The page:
La Roque D’anthéron: Les Pianos de la Nuit, Nikolai Lugansky
CATALOGUE NO: DR 2105
Of nearly 90 pianists who took part in the 2002 La Roque d’Anthéron International Piano Festival in Provence, eight gave short recitals (from one hour to 90 minutes) filmed live in partnership with Idéale Audience International. Later the films were shown theatrically, and are now brought out by Naïve as individual DVD releases.
In the hands of Nikolai Lugansky, Brahms’s Op. 118 piano pieces range from unduly rounded-off and languorous (the first and last, for example) to supple dialogues of light and shade (No. 4 in F minor).
They serve as a warm-up to Lugansky’s own transcription of excerpts from Wagner’s Götterdämmerung that encompasses ‘Dawn’ and portions of the Brünnhilde/Siegfried love duet (notice the gradual shift from dark backlighting to brightness, for those who can’t perceive the same effect in the music), ‘Siegfried’s Rhine Journey’ and ‘Funeral March’, and, jumping ahead, to Valhalla’s conflagration.
Much of the playing abounds in gratuitous ritardandos and rubatos that draw attention to the pianist rather than Wagner’s creative genius, although the ‘Rhine Journey’ is as direct and buoyant as the best orchestral renditions. Film-maker Andy Sommer brings a wide array of lighting and restless cross-cutting effects to Liszt’s 12 Transcendental Études, mirroring pianist boris berezovsky’s similarly flighty, fidgety, distracting interpretations.
What tempo does he really want for Nos 1 and 10? No. 2 is pounded out to the point where you can barely ascertain the pitches. The pianist blurs Mazeppa’s inner double notes, and fusses and frets over Eroica and Wilde Jagd, as if Liszt doesn’t give you enough to do. No wonder Berezovsky’s perspiring! françois-frédéric guy’s Liszt recital, by contrast, is about virtuosity serving the composer, rather than the other way around, and Yvon Gérault’s visual counterpart allows you to observe the pianist’s physical economy and concentration in long stretches.
Call the Bénédiction de Dieu dans la solitude and the Pensées des morts ‘box office poison’, but Guy’s ravishing nuances and varied textures are rivetting. And his Liszt Sonata truly sings and breathes as the musical ideas flow in and out of each other in long, inevitable arcs. It’s also good that internal chapter points demarcate these long, continuous works.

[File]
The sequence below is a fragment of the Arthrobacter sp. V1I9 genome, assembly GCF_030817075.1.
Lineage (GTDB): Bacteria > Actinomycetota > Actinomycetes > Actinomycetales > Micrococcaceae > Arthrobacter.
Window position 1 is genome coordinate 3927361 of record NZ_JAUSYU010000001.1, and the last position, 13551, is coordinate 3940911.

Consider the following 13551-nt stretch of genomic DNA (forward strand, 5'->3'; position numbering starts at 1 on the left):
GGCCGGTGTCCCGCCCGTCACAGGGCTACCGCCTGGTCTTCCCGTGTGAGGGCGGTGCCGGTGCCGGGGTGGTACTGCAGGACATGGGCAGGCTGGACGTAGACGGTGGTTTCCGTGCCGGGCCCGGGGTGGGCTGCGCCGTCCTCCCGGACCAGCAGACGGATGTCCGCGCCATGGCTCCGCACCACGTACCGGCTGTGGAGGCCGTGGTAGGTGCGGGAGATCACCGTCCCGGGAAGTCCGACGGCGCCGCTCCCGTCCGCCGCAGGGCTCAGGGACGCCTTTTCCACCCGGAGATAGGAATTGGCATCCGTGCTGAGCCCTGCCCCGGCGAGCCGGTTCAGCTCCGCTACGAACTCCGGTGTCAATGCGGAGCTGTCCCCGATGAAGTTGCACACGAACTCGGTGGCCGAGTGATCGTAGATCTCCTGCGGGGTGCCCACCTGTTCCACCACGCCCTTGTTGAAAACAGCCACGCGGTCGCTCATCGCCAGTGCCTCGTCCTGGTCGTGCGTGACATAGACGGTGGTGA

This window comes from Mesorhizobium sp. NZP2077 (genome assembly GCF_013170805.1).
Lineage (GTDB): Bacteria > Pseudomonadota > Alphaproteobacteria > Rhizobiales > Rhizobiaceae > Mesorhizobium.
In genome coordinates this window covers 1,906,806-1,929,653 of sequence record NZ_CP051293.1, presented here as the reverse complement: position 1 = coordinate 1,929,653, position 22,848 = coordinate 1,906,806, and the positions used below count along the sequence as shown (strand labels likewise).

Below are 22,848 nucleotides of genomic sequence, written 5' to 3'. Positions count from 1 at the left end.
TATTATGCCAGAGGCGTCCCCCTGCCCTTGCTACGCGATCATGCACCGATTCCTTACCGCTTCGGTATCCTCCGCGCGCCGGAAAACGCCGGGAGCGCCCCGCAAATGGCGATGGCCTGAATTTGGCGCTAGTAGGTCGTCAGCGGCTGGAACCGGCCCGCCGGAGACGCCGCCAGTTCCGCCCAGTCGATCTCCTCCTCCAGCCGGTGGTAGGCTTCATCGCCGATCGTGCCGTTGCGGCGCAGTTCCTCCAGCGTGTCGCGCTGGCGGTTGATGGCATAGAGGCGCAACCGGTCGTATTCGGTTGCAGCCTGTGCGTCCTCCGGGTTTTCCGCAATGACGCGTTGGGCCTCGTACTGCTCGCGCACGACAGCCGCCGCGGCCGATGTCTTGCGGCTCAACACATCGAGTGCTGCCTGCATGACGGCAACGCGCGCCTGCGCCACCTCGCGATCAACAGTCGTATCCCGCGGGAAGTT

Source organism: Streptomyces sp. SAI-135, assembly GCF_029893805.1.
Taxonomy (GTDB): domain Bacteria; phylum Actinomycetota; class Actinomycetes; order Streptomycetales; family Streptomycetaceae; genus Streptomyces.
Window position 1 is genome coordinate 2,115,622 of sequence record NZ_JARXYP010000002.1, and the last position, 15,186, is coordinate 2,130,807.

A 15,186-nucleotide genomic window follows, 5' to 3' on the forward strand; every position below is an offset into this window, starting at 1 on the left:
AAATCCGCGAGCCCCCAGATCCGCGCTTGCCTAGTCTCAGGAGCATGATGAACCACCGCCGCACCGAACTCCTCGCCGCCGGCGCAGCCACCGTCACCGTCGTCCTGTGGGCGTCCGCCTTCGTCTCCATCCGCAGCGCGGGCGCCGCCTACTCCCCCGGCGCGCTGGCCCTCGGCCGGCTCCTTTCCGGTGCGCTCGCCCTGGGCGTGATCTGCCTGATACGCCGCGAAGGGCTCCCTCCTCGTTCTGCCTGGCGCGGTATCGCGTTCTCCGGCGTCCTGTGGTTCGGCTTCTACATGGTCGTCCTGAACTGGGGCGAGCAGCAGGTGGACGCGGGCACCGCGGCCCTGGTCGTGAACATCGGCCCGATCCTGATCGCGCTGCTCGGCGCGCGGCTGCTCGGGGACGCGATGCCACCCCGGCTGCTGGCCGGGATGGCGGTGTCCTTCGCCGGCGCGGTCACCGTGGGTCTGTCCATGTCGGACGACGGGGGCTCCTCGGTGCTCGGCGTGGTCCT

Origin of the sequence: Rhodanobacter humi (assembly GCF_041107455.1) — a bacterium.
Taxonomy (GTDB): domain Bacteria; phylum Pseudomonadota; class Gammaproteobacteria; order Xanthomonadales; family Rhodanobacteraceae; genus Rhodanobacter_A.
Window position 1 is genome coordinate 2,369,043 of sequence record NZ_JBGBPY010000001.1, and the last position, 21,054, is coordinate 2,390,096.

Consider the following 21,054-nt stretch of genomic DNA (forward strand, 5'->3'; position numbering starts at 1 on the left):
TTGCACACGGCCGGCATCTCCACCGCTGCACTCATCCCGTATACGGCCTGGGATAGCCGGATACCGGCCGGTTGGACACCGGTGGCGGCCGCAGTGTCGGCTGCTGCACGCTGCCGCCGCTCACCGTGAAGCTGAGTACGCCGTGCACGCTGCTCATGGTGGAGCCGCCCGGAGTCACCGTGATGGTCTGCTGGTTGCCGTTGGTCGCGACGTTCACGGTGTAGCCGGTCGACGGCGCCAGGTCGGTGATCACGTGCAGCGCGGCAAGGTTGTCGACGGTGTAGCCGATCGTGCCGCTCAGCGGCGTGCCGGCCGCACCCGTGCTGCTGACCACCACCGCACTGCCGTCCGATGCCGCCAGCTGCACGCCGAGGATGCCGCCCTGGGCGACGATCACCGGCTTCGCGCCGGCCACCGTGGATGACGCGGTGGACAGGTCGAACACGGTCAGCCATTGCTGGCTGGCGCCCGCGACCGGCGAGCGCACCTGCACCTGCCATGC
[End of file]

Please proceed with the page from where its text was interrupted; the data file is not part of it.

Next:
There is less visual interest in Chloé Perlemuter’s film of an all-Schubert recital, yet paul lewis’s highly touted artistry yields considerable rewards. Of the six Moments musicaux, note Lewis’s impetuous, alluringly voiced accounts of Nos 1, 2, 5 and 6. The big D894 G major Sonata’s last movement gets bogged down in detail as it progresses (Lewis looks as if he’s working harder than he needs to), but his flowing, well-sustained treatment of the first three movements makes the music appear less extended than it can often seem.
The German school of playing finds a particularly talented exponent in vanessa wagner. She commands a beautiful, bronze-coloured sonority built from the bottom up, finger-oriented legato phrasing, strong attention to bass lines and a generally sober demeanour. Her Brahms Op. 10 Ballades are cases in point, even with her unusually rapid No. 3. The third and fourth movements of Schumann’s F sharp minor Sonata are less individually characterised than Wagner’s tightly unfolding, crystal-clear way with the discursive opening movement and sublime ‘Aria’.
Although the notes accompanying jazz pianist leonid chizhik’s recital cite influences like Sergei Rachmaninov and Bill Evans, his original compositions instead suggest Chick Corea’s airy voicings and Keith Jarrett’s darker corners, minus the memorable tunes. His frequent walking bass lines cultivate a bowed rather than plucked sense of forward drive as they support darting right-hand runs that begin with gusto and definition, then frequently splinter into loose ends.
A little of his playing goes a long way, and works best in small doses. Likewise, the whole recital of finger-twisting showpieces offered by super-virtuoso francesco libetta should be savoured one dessert at a time, so to speak.
The point behind impossible piano music like Chopin-Godowsky Études, Strauss’s Till Eulenspiegel arranged by Édouard Risler, Liszt’s solo version of Totentanz, Saint-Saëns’s Étude en forme de valse, or Alkan’s ‘20 ans’ from Les quatre âges is that it should sound effortless. Libetta certainly accomplishes that, and, in addition, makes it all look so easy, abetted by Bruno Monsaingeon’s subtle, seasoned camera choreography.
Lastly, a remarkable recital by zoltán kocsis juxtaposes Liszt’s nationalist and cryptic late styles (including the Fifth Hungarian Rhapsody and Csárdás macabre) with cannily selected miniatures by Bartók (For Children) and Kurtág (excerpts from Games, dedicated to Kocsis).
The pianist also bridges Beethoven’s transitional, pre-late-period style (the E minor Op. 90 Sonata) with early Schubert (two movements from his own Sonata in that same key, D566) into Bartók’s thorny yet concise three-movement Sonata. János Darvas’s camerawork occasionally lets us glimpse Kúrtag’s handwritten score from which Kocsis plays, and captures the pianist’s calm, focused body language, prism-like sonority and elegantly proportioned phrasing.